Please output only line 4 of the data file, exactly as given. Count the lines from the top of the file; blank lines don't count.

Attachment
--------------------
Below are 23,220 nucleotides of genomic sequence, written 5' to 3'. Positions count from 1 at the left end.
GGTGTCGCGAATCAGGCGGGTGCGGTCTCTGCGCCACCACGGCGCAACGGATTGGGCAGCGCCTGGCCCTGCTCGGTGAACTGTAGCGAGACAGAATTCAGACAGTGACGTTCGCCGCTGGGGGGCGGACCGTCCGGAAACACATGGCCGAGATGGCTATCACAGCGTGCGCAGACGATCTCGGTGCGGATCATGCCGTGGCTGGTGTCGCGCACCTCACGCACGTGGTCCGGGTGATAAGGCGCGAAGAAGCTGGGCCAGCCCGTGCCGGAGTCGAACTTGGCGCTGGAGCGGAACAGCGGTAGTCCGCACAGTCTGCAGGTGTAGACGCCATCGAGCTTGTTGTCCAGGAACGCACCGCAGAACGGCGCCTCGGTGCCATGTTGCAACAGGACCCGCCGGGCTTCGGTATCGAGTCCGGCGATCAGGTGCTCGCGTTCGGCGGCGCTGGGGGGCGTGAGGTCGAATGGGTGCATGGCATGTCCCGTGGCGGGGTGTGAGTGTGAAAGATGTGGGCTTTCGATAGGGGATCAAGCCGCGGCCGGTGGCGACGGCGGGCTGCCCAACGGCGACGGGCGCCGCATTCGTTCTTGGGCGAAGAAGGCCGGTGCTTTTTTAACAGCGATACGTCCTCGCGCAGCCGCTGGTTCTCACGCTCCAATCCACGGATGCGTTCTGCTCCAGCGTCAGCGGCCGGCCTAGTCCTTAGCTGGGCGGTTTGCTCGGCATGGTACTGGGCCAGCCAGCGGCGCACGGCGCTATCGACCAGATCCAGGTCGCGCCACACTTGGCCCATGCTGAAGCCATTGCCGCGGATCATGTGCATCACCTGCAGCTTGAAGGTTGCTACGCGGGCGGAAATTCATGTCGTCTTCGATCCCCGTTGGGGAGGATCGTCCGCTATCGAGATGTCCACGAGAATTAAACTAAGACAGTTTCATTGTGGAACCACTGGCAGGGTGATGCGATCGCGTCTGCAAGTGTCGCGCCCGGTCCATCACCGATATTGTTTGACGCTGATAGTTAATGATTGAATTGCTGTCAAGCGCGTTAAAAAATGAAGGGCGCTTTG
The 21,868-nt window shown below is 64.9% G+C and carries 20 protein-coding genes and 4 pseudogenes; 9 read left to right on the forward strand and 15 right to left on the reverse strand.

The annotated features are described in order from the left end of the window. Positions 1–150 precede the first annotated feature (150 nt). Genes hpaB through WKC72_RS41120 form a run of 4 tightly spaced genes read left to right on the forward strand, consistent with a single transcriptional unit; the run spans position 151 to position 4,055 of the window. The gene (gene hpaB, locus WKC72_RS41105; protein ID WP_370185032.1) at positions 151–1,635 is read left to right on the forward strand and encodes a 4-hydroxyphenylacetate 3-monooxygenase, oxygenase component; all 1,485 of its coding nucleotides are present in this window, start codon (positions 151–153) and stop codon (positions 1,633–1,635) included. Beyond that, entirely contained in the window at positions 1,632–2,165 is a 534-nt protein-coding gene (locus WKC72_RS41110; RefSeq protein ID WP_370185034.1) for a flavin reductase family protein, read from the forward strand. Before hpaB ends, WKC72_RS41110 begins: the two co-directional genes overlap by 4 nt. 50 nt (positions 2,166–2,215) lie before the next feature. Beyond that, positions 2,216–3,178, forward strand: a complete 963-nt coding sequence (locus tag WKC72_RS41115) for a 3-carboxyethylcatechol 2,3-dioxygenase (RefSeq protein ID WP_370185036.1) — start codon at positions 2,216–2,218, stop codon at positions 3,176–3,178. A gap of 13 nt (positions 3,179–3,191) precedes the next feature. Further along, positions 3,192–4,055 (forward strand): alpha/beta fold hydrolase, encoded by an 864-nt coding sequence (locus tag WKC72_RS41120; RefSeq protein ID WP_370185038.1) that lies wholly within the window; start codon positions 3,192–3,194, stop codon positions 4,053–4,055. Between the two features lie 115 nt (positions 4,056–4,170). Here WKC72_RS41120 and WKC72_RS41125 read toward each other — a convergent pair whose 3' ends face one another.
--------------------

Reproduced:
The annotated features are described in order from the left end of the window. Positions 1–150 precede the first annotated feature (150 nt). Genes hpaB through WKC72_RS41120 form a run of 4 tightly spaced genes read left to right on the forward strand, consistent with a single transcriptional unit; the run spans position 151 to position 4,055 of the window. The gene (gene hpaB, locus WKC72_RS41105; protein ID WP_370185032.1) at positions 151–1,635 is read left to right on the forward strand and encodes a 4-hydroxyphenylacetate 3-monooxygenase, oxygenase component; all 1,485 of its coding nucleotides are present in this window, start codon (positions 151–153) and stop codon (positions 1,633–1,635) included. Beyond that, entirely contained in the window at positions 1,632–2,165 is a 534-nt protein-coding gene (locus WKC72_RS41110; RefSeq protein ID WP_370185034.1) for a flavin reductase family protein, read from the forward strand. Before hpaB ends, WKC72_RS41110 begins: the two co-directional genes overlap by 4 nt. 50 nt (positions 2,166–2,215) lie before the next feature. Beyond that, positions 2,216–3,178, forward strand: a complete 963-nt coding sequence (locus tag WKC72_RS41115) for a 3-carboxyethylcatechol 2,3-dioxygenase (RefSeq protein ID WP_370185036.1) — start codon at positions 2,216–2,218, stop codon at positions 3,176–3,178. A gap of 13 nt (positions 3,179–3,191) precedes the next feature. Further along, positions 3,192–4,055 (forward strand): alpha/beta fold hydrolase, encoded by an 864-nt coding sequence (locus tag WKC72_RS41120; RefSeq protein ID WP_370185038.1) that lies wholly within the window; start codon positions 3,192–3,194, stop codon positions 4,053–4,055. Between the two features lie 115 nt (positions 4,056–4,170). Here WKC72_RS41120 and WKC72_RS41125 read toward each other — a convergent pair whose 3' ends face one another.